1.1 BACKGROUND OF THE STUDY
The importance of education for national development has placed upper basic schools at the centre of the efforts of governments to increase the rate of literacy at this level in Nigeria by boosting student’s academic performance. Students’ success at this level depends on their academic achievement through several method of preparation for the organized national examinations conducted by West African Examinations Council (WAEC) or National Examinations Council (NECO) in rounding up from all the Junior Secondary schools nationwide. The processes of globalization and technological revolution create greater demands for variation in the department of choice in the senior secondary schools (Benner and Mistry, 2007). Upper basic school students are the potential assets of these diversified educational disciplines. And only students with adequate academic skills and knowledge can score high enough in all the core subjects including social studies will be able to proceed to the senior secondary school. According to Akomolafe and Olorunfemi-Olabisi (2011), senior secondary schools are depending upon the potential academic skills and knowledge of upper basic school students after their completion of basic education. However, the authorities of schools on their own have decided to organize holiday classes for the students to reinforce most of the things that has been taught in their normal classes’ period. These extra classes are organized with the approval from the respective ministry and directorates of education in most cases based on the fact that they intend to improve the academic performance of upper basic school students as they are completing their basic education as specified by the new education curriculum in Nigeria. These extra classes organized in holidays prior to this national examinations are called the extension classes as there will be no holiday for these set of students as their term has been extended thereby keeping students busy with academic activities throughout the holiday period prior to the examination (Alderman et al, 2001). This will however make the students to remember most of the things that has been taught very well till the national examination begin thereby boosting their performance (Tavani and Losh, 2003).
Hence, stakeholders in education consider the students’ academic achievement at this level an important goal to produce the best quality candidates for the senior secondary schools. Intelligence is not the only determinant of the academic performance of the student, constant practice and consistency can increase knowledge and academic performance. Academic performance of a student is always associated with many components of learning environment (Hanushek, 2003). It is worth noting that students’ academic achievement is affected by numerous factors including gender, age, students schooling, father/guardian social economic status, residential area of students, and school factors (Hanushek, 2003).
Extension classes are a type of after-school programs which are separate from the regular school hour. Some extension classes are run by the school management, employing regular teachers. Others are run by non-profit or for-profit organizations (Chawla, 2012). After-school programs can be offered for the purposes of providing extra academic support, enrichment, or a combination of both. After-school programs also can be offered to promote the well-being of “latchkey” children and to increase community safety by keeping children out of trouble. They can be targeted to specific populations that need extra support, or can be offered to all students. The nature and objectives of Social Studies as a core subject in Nigerian upper basic schools emphasize students’ familiarity with their physical and social environment; improved social relationships and interactions; skills and ability to think reflectively, critically, creatively and independently (Akomolafe and Olorunfemi-Olabisi, 2011)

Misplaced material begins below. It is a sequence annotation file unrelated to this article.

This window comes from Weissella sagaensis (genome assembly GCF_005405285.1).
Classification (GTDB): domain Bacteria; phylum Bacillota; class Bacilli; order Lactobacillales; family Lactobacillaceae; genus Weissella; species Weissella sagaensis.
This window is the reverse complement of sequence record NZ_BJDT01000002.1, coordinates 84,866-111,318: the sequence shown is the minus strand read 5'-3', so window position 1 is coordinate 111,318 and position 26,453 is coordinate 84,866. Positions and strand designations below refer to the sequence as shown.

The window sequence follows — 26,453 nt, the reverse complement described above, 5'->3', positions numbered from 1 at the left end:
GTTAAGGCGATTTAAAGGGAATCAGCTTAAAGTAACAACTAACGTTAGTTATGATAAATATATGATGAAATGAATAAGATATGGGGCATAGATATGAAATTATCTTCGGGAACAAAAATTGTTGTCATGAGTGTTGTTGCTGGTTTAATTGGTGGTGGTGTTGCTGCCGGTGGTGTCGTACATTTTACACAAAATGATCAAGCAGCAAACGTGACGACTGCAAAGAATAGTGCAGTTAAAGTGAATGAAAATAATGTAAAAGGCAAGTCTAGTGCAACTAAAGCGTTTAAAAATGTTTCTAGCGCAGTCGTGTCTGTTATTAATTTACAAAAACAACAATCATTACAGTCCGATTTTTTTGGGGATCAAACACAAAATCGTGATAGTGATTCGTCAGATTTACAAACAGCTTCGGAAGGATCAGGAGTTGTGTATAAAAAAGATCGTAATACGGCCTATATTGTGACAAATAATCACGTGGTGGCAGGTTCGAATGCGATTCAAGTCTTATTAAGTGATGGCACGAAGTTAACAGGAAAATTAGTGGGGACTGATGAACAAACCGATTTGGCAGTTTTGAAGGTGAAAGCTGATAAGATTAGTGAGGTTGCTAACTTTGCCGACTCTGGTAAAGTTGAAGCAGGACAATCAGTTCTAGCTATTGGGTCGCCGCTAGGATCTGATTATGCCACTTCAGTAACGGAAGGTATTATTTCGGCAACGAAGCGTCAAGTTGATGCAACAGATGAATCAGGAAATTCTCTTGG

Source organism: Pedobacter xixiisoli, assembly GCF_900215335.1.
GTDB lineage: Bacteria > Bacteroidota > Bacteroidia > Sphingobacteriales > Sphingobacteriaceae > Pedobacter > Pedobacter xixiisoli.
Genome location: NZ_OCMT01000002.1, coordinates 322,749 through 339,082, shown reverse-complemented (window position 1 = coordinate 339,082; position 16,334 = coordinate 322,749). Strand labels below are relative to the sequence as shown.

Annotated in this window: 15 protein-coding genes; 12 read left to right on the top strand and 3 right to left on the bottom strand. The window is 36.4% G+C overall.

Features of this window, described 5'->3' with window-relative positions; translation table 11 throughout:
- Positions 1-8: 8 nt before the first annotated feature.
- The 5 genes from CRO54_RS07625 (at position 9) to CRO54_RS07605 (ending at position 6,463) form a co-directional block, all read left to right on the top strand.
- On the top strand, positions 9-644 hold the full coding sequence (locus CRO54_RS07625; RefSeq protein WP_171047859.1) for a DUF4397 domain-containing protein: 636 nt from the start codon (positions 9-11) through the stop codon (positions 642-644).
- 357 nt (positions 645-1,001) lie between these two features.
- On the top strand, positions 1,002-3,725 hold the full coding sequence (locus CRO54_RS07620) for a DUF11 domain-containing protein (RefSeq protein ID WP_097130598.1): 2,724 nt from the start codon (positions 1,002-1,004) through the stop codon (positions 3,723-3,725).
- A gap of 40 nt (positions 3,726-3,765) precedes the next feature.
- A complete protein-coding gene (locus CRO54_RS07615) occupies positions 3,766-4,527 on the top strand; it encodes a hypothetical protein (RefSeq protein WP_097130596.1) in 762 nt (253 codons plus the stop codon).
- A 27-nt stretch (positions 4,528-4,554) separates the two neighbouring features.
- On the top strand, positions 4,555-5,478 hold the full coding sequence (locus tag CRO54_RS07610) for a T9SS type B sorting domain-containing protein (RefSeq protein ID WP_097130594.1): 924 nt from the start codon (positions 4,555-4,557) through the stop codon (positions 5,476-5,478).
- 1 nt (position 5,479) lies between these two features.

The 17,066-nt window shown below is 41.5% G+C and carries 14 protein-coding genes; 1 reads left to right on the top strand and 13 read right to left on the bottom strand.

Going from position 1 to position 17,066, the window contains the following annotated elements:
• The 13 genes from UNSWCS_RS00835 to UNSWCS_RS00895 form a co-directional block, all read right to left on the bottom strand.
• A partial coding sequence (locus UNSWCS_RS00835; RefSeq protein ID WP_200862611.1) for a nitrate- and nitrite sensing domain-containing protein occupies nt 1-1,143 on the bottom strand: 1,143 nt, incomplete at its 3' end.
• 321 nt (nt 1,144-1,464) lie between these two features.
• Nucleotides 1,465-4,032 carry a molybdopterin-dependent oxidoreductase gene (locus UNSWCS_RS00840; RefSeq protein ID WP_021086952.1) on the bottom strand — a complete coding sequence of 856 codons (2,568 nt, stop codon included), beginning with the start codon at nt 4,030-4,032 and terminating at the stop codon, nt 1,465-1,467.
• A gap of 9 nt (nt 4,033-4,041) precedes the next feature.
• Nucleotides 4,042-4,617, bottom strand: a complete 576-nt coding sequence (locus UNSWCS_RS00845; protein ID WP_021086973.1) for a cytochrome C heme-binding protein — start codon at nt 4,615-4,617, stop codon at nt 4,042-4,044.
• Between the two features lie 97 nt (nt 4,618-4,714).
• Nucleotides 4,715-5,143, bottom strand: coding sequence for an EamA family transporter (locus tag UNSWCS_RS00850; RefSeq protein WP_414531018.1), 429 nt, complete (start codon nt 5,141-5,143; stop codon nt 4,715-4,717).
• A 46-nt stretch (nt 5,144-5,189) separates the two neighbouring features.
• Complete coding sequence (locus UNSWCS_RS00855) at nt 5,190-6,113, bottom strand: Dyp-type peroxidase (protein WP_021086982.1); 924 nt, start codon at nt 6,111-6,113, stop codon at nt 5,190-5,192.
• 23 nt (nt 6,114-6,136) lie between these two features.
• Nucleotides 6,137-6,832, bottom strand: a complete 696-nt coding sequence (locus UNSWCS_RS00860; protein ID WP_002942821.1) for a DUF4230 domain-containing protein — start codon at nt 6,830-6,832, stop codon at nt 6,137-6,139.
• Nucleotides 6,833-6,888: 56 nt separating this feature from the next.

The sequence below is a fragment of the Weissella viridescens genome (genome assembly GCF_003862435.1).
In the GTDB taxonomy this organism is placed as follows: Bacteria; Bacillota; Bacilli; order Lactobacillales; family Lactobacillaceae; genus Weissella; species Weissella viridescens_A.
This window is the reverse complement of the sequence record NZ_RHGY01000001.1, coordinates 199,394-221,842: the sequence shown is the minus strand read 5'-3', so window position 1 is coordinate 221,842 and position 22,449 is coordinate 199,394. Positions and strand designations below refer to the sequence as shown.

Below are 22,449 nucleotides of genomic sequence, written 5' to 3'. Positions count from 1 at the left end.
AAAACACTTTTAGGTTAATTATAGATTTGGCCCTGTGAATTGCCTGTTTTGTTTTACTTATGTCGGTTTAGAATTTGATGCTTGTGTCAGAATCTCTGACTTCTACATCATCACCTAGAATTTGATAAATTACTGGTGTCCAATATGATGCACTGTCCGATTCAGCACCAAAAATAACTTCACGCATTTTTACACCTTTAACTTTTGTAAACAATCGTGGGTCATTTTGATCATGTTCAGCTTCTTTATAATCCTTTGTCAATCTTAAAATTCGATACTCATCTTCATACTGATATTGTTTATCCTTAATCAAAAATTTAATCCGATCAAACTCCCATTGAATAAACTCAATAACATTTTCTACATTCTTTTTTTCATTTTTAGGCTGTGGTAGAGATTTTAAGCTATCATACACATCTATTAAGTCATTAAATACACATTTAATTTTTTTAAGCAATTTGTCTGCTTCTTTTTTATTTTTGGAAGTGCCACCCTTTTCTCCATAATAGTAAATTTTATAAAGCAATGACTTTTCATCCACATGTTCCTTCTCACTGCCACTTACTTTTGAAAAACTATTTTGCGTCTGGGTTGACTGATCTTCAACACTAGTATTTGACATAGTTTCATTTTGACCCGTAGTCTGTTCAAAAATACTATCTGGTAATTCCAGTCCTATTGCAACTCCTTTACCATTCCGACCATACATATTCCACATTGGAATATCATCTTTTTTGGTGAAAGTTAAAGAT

Proponents of extension classes for upper basic schools generally propose it as a means of improving academic performance, although they identify other benefits that may or may not be related to academic performance. Some proponents argue that all students should be in school for longer days, due to the increasing demand for knowledge and skills in the global marketplace and Nigeria has been apparently educationally disadvantaged. The following were suggested by Weinberg (2007) as some of the benefits of extension classes:
1) More time on task;
2) Greater depth and breadth of learning;
3) More time for planning and professional development;
4) More time for enrichment and experiential learning; and
5) Stronger relationships between teachers and students.
The Harvard Family Research Project identified a range of benefits associated with well-designed and well-run school-organized holiday classes and summer programs, including positive outcomes for academics, social/emotional health, risky behavior prevention, and health and wellness. However this study seeks to identify the relationship between extension classes and academic performance of the upper basic school students in social studies.
1.2 STATEMENT OF THE PROBLEM
Extension classes organized by upper basic schools in Nigeria to help candidates who are preparing for external exams have been noted to have some form of influence on their overall performance at the exams. Owing to the fact that extension classes are organized during holidays, it serves as a way to keep these students busy and primed for their forthcoming exams as students who stay behind for extension classes learn and do better more than students who stay at home during the holidays preceding the exams. Also, extension classes serve as a time for consolidating what has been taught during school session and also a time for studying past questions and other related materials. This not only helps the students, but also the teachers as they both benefit from the teaching sessions and most importantly in social studies which is a core subject and the focus of this study.